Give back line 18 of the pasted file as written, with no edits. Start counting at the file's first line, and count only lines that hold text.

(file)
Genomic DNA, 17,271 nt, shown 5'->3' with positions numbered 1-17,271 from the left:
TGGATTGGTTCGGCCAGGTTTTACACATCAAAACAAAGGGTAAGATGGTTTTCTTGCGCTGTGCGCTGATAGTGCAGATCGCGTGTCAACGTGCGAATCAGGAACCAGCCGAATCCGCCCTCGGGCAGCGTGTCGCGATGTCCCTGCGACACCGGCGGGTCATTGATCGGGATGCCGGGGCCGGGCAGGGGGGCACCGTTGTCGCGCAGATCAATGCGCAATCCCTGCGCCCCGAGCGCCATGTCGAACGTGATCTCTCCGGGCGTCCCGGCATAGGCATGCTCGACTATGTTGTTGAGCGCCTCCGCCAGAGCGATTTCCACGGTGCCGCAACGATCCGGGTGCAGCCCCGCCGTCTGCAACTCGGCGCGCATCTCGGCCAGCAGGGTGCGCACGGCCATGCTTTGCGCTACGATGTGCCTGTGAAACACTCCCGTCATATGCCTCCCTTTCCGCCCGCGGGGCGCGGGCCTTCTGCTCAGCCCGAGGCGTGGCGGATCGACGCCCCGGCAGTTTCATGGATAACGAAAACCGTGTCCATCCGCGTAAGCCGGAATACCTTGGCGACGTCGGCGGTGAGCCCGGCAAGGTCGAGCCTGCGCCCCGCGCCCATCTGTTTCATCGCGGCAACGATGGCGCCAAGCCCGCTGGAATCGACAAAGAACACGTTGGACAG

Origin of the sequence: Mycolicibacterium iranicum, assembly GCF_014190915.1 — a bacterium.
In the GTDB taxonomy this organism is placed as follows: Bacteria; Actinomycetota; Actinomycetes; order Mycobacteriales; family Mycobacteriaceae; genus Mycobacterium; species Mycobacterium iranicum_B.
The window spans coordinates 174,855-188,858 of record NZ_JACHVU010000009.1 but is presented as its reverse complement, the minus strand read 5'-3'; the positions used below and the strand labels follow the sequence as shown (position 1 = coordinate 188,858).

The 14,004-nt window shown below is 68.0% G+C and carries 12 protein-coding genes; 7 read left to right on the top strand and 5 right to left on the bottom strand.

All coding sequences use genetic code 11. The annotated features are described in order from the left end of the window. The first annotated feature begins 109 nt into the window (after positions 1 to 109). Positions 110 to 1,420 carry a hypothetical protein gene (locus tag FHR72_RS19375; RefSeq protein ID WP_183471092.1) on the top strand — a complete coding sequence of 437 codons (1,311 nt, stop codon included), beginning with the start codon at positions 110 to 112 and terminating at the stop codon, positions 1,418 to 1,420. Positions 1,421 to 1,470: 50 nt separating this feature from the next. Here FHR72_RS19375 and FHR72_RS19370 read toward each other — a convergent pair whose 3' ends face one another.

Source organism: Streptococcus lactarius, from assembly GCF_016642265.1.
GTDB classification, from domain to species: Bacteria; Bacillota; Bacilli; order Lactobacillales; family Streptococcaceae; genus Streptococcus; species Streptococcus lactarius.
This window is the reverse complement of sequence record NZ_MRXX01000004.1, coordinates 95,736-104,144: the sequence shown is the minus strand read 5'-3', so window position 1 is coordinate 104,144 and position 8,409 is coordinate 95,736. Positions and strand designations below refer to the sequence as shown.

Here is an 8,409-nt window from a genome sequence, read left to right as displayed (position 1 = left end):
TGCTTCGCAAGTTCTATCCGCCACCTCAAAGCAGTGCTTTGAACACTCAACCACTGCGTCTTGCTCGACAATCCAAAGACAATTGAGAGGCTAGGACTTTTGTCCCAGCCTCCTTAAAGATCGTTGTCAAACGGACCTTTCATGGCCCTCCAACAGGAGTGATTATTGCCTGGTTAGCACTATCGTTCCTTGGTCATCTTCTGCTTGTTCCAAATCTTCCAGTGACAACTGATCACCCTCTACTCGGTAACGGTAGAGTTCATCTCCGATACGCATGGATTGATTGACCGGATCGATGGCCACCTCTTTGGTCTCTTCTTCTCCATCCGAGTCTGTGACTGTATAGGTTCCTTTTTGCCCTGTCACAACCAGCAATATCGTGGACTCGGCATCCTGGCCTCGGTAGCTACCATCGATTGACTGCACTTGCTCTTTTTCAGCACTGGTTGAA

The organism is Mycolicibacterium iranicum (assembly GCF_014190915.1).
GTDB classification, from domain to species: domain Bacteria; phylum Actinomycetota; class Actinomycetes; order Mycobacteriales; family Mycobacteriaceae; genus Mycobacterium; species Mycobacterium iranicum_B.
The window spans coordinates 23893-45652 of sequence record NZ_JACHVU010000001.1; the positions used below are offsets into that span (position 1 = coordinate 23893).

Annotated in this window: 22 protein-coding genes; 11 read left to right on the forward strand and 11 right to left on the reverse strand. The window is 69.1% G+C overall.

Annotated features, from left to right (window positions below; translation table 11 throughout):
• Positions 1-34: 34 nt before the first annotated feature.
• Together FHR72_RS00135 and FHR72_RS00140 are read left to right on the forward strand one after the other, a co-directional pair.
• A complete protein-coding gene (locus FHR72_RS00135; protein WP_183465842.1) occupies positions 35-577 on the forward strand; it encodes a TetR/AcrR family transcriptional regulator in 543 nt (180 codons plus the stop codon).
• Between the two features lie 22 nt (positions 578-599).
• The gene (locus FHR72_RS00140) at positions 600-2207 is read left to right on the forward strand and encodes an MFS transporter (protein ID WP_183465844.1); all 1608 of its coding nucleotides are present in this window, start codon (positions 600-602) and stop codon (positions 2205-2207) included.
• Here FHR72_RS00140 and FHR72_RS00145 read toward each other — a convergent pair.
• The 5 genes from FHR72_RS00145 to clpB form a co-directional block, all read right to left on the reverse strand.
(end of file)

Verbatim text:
• Positions 1-34: 34 nt before the first annotated feature.